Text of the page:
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We have developed a Poisson random field model for estimating the distribution of selective effects of newly arisen nonsynonymous mutations that could be observed as polymorphism or divergence in samples of two related species under the assumption that the two species populations are not at mutation-selection-drift equilibrium. The model is applied to 91Drosophila genes by comparing levels of polymorphism in an African population of D. melanogaster with divergence to a reference strain of D. simulans. Based on the difference of gene expression level between testes and ovaries, the 91 genes were classified as 33 male-biased, 28 female-biased, and 30 sex-unbiased genes. Under a Bayesian framework, Markov chain Monte Carlo simulations are implemented to the model in which the distribution of selective effects is assumed to be Gaussian with a mean that may differ from one gene to the other to sample key parameters. Based on our estimates, the majority of newly-arisen nonsynonymous mutations that could contribute to polymorphism or divergence in Drosophila species are mildly deleterious with a mean scaled selection coefficient of -2.81, while almost 86% of the fixed differences between species are driven by positive selection. There are only 16.6% of the nonsynonymous mutations observed in sex-unbiased genes that are under positive selection in comparison to 30% of male-biased and 46% of female-biased genes that are beneficial. We also estimated that D. melanogaster and D. simulans may have diverged 1.72 million years ago.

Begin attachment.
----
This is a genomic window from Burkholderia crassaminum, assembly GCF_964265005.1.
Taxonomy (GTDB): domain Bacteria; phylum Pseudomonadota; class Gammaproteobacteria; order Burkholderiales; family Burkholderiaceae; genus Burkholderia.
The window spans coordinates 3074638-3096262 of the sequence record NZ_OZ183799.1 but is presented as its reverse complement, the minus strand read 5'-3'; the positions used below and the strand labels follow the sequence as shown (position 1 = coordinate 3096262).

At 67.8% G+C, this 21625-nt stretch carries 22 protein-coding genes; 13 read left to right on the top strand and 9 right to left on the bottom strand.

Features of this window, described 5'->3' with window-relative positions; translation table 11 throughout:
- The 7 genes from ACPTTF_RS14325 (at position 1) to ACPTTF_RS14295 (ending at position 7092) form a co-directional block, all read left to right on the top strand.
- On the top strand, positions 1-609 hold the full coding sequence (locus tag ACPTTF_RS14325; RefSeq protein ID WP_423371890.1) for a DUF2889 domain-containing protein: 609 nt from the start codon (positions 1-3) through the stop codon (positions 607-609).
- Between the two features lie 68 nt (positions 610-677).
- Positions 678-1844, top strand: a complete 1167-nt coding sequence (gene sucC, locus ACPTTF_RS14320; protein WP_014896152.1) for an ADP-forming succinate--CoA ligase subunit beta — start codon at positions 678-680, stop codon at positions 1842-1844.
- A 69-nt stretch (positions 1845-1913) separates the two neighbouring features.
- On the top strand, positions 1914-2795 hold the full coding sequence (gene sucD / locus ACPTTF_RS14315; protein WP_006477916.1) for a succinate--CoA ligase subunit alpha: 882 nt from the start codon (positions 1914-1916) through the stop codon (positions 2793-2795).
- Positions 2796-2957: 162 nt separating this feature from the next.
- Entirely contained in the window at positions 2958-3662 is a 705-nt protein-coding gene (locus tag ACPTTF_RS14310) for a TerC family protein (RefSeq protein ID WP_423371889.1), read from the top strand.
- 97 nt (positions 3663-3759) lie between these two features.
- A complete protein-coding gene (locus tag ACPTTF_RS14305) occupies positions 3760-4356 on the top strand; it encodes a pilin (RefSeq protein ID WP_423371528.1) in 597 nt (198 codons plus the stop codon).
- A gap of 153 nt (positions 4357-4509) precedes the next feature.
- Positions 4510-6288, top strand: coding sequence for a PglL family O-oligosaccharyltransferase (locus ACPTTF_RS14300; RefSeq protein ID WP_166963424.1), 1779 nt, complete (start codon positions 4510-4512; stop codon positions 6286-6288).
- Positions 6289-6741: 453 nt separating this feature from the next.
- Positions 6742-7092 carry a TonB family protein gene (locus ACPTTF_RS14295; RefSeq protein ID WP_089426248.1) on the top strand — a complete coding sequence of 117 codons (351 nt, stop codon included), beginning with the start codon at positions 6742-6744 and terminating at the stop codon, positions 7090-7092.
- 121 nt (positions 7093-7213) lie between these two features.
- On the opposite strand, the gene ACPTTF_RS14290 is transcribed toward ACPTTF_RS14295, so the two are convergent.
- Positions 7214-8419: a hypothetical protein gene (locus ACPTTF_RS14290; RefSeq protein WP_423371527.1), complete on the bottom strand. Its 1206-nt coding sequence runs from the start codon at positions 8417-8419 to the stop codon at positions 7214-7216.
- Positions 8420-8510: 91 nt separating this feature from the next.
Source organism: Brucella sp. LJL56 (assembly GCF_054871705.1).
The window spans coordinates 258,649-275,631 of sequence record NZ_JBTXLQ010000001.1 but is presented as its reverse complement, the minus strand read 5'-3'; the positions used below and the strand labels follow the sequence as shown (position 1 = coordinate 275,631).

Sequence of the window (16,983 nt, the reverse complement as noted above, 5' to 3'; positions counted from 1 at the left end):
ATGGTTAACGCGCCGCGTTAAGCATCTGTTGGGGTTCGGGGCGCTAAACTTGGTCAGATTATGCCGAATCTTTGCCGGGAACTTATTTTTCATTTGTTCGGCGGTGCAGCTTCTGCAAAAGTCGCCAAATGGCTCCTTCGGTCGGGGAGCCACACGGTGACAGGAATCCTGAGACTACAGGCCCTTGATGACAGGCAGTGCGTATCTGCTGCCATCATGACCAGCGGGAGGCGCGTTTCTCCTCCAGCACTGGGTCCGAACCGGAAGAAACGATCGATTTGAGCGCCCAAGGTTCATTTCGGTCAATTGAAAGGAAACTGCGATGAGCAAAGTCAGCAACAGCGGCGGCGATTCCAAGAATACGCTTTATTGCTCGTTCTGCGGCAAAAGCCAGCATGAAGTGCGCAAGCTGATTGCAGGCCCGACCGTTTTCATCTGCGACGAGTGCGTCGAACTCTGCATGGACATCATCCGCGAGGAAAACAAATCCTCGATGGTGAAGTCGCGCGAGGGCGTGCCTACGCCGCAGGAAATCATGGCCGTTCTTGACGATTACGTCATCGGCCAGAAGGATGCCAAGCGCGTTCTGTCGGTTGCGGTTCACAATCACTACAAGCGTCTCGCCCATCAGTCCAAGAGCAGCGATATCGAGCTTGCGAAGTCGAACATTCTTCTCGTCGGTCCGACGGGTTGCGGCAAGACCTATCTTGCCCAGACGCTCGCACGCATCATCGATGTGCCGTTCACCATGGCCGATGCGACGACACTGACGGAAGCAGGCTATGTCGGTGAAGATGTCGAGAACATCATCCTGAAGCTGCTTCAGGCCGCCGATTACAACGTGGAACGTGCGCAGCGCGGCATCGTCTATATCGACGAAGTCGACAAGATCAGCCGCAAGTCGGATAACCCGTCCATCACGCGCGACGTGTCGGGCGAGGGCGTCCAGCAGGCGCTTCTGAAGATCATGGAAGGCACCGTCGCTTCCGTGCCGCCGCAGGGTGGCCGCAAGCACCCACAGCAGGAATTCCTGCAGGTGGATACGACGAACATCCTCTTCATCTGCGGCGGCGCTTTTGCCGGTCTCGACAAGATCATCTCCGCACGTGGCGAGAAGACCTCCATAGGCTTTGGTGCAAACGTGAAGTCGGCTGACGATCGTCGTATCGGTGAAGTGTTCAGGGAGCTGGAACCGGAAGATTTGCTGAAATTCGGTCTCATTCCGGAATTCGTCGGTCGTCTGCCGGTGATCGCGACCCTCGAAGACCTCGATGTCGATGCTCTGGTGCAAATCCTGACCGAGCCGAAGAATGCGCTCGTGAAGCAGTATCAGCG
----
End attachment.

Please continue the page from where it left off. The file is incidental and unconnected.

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Inferring the Distribution of Selective Effects from a Time Inhomogeneous Model.
PloS one, 14(1),